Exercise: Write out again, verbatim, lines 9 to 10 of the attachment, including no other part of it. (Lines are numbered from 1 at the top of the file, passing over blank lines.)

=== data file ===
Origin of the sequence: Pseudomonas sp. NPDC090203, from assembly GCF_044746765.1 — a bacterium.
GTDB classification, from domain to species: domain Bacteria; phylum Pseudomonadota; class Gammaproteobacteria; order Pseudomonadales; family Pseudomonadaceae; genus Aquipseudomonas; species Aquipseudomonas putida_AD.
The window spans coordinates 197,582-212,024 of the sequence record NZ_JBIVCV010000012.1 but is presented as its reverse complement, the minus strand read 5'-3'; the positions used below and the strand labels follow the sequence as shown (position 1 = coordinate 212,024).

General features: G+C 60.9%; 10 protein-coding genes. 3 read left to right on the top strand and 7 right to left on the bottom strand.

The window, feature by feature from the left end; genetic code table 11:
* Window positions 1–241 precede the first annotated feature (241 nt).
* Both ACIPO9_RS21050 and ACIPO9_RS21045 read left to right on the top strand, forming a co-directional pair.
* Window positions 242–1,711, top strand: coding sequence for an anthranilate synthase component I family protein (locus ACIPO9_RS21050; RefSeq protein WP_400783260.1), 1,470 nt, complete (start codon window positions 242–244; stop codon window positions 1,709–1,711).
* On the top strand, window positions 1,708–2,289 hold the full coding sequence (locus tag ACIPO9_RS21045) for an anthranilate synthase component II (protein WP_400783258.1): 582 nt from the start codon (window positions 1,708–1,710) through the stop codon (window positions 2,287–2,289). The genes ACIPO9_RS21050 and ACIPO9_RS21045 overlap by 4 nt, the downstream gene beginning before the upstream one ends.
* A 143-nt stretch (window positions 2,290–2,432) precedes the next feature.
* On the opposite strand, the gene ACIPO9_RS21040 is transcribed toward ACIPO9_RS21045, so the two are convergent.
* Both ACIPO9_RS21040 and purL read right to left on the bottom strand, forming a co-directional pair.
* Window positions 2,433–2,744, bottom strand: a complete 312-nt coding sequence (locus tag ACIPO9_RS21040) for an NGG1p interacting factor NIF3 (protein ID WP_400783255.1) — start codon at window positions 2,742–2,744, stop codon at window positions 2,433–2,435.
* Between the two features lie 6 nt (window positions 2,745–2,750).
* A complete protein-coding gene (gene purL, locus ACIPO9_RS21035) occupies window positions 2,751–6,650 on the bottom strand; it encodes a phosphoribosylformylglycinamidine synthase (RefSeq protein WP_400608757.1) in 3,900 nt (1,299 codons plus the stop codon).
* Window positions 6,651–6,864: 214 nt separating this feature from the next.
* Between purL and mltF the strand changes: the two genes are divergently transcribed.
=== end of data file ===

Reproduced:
* On the top strand, window positions 1,708–2,289 hold the full coding sequence (locus tag ACIPO9_RS21045) for an anthranilate synthase component II (protein WP_400783258.1): 582 nt from the start codon (window positions 1,708–1,710) through the stop codon (window positions 2,287–2,289). The genes ACIPO9_RS21050 and ACIPO9_RS21045 overlap by 4 nt, the downstream gene beginning before the upstream one ends.
* A 143-nt stretch (window positions 2,290–2,432) precedes the next feature.